36 Farmhouse is unhurried, feel-good cinema

Subhash Ghai’s 36 Farmhouse is a feel-good watch. Photo: Instagram / Subhash Ghai

Classic Hindi cinema always mixes genres, in the sense that there is something for everybody. Subhash Ghai, returning to filmmaking (except direction and including, this time, the music and lyrics), tries out a simple story that has drama, suspense, thrills, romance, comedy and emotions, all at once. You cannot categorize this film either as comedy, thriller or family drama, because it mixes all. The only salute to contemporary cinema is its brief length of 107 minutes, but, as in older movies, coincidences play huge hands in it.

The setting is a palatial property belonging to Padmini Raj Singh (Madhuri Bhatia, who played a key role in Ghai’s Pardes 25 years ago), who lives there with her son Raunak (Vijay Raaz), a failure in both business and his marriage. And the timeframe is the lockdown of 2020.

In comes a counsel (Gaurav Ghatnekar)who wants to meet the matriarch and influence her to change her will towards equal divisions for her three sons, two of whom do not live with her and are doing well. Padmini also has a daughter (never seen), who has remarried and settled abroad. Raunak does not allow the counsel to meet his mother, who has left everything to him, the “have-not” son. He accuses the lawyer of having sold his soul to his brothers.

Then the coincidences begin. The household has a big staff considering its inhabitants (Raunak and his mother) and maid Benny (Ashwini Kalsekar), returning to the mansion from an errand, encounters Jaiprakash (Sanjay Mishra), a migrant trying to return home during the lockdown. Giving him a lift in the car, she hears that he is a cook, and JP (as Jaiprakash calls himself) lies that he has no family. Benny promptly takes him to the house and Raunak appoints him.

Jaiprakash’s son, Hari (Amol Parashar), a self-claimed assistant to the (real) Manish Malhotra, encounters old acquaintance Antara (Barkha Singh), who also gives him a lift. He too wants to reach his home (which is near the farmhouse) but is coaxed by Antara (Barkha Singh) into accompanying her to her house and assisting her, as she is a fashion designer. And guess what? Padmini is Antara’s maternal grandmother, really loves her and goes to meet her often, so Hari too lands up at the farmhouse!

JP and Hari (who now calls himself Harry) are flummoxed on seeing each other there, and out of fear of exposing themselves, continue to behave as strangers. JP occasionally flirts with Benny and they both conspire to steal some jewelry from Pratima’s huge collection, which will thus not be noticed for a long time. They both need money, Benny for her daughter’s education.

Meanwhile, a missing report is filed with the local police about the lawyer, who was last seen entering the farmhouse. Padmini’s shrewd daughter-in-law Mithika (Flora Saini) comes in to coax her to change her will to a “fair” one. The cops keep coming, and ironically, are once summoned by Raunak himself, as he has come to know JP’s truth when his wife lands up there, and wants them both to be arrested for cheating. And, of course, love blossoms between Antara and Harry.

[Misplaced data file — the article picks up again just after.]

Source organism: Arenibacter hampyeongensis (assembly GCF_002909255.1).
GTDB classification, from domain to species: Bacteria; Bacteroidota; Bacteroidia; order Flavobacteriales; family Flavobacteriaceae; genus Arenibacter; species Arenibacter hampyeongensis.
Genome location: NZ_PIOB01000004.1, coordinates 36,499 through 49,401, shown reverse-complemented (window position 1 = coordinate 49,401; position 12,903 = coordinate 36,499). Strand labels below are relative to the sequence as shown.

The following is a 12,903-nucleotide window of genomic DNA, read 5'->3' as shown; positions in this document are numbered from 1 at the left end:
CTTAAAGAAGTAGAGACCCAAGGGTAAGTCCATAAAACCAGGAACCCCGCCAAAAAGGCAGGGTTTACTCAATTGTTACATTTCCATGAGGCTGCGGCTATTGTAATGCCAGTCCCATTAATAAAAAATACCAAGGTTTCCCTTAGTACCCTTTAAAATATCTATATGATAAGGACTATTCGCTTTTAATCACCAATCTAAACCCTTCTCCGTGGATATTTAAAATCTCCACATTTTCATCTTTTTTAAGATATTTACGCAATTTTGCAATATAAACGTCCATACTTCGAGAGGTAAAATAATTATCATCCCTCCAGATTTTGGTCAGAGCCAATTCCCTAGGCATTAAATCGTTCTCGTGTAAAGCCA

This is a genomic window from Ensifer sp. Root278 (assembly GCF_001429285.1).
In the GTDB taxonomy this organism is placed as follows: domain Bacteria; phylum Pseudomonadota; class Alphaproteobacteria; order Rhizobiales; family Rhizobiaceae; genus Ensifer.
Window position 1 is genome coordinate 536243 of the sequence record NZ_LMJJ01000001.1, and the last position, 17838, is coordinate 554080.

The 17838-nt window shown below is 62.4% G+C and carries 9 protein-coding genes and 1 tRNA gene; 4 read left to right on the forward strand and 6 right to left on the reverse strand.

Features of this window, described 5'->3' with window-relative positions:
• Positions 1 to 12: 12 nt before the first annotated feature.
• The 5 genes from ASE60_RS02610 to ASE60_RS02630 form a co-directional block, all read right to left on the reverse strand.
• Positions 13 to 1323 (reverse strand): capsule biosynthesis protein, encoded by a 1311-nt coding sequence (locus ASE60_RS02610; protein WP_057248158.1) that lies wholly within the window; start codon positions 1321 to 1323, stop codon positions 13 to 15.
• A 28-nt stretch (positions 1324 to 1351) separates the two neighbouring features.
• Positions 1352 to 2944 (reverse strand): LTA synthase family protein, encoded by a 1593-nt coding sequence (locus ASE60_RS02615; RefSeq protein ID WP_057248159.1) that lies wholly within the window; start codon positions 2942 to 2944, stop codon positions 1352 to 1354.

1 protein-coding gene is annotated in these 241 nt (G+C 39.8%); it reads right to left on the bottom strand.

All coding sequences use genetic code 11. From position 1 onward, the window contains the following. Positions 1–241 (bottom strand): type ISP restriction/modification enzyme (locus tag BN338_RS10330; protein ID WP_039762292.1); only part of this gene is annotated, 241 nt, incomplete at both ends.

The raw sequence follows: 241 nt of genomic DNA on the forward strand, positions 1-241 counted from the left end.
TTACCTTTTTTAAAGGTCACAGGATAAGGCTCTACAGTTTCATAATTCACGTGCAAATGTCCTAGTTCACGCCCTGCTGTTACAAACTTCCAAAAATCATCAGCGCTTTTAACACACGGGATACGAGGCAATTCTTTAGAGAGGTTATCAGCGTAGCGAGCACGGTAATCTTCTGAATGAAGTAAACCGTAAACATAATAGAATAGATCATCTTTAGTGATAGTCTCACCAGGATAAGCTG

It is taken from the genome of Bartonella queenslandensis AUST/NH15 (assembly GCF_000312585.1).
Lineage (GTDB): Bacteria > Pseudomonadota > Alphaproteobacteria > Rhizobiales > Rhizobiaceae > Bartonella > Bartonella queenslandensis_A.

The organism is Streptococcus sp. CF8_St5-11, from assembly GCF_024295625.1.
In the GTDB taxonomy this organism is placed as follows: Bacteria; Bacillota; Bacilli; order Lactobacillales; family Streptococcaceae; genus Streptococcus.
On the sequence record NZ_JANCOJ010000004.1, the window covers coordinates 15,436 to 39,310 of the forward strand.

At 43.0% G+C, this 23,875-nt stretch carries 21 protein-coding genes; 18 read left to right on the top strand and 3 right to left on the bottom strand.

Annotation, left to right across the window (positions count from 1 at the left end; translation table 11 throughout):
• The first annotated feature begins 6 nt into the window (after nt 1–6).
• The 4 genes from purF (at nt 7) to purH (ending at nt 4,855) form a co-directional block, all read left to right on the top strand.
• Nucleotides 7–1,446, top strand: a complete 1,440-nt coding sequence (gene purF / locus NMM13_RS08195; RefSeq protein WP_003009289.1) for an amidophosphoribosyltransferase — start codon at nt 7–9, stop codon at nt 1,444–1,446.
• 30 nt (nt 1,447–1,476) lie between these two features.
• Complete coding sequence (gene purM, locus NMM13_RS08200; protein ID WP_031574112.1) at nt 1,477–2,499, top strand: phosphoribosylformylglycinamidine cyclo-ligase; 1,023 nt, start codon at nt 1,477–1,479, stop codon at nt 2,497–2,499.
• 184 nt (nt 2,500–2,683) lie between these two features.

Finally, things come to a head during Padmini’s birthday party, and she decides what will be done about her late husband’s property. What happens to Benny, JP and his wife, and the love story between the youngsters? What has happened to the counsel? In good retro Hindi cinema style, watch the film to know the answers!

The film does, therefore, get into older terrain, but never hangs loose or feels dated. The energy is contemporary, the comic lines and humorous situations keep the flow going, and the two situational songs, “Mind your business” and “Mohabbat” enhance the film along with some of the performances.

Debut-making director Ram Ramesh Sharma has a tight grip on his actors, and the script is quite engaging, though there was some room for improvement in Tripathi’s dialogues that tend to go a shade predictable on some occasions. Also, a part that should have been explained convincingly is how Antara comes to know of Harry’s relationship with JP.

Sanjay Mishra steals the show, and he is a scream when he interacts with his son, with Raunak, and is best when he bluffs to the farmhouse staff about his fame with the stars, flirts with Benny and is irritated with his wife when she lands there. He thus also gets the best lines.

Amol Parashar and Barkha Singh are sincere and come across as a cute couple, and Ashwini Kalsekar has a role, which she can excel in, in her sleep! Pritam Kagne, as Raunak’s confidante and secretary, is pitch-perfect as the non-nonsense co-conspirator. Vijay Raaz, as Raunak, performs well. He is perfectly cast as the failure with a put-on authority that is fragile. Madhuri Bhatia is very effective in the varying moods, and despite her brief role, Nivedita Bhargava makes her own (comic) mark as JP’s wife. The rest of the cast does the needful.

Like the very recent web series, Kaun Banegi Shikharwati, this is a feel-good, relaxing change from the norm today, and adds to the roster of Mukta Arts’ good smaller films like Iqbal and Jogger’s Park and other winners that Ghai produced but did not direct—Shaadi Se Pehle, 36 China Town and Aitraaz among them.

Rating: ***1/2

ZEE5 presents Mukta Searchlight Films & Zee Studios’ 36 Farmhouse Produced by: Subhash Ghai, Rahul Puri & Zee Studios Directed by: Ram Ramesh Sharma Written by: Subhash Ghai & Sharad Tripathi Music: Subhash Ghai Starring: Amol Parashar, Barkha Singh, Sanjay Mishra, Vijay Raaz, Ashwini Kalsekar, Liza Singh, Madhuri Bhatia, Flora Saini, Rahul Singh, Pradeep Bajpai, Pritam Kagne, Gaurav Ghatnekar, Nivedita Bhargava & others




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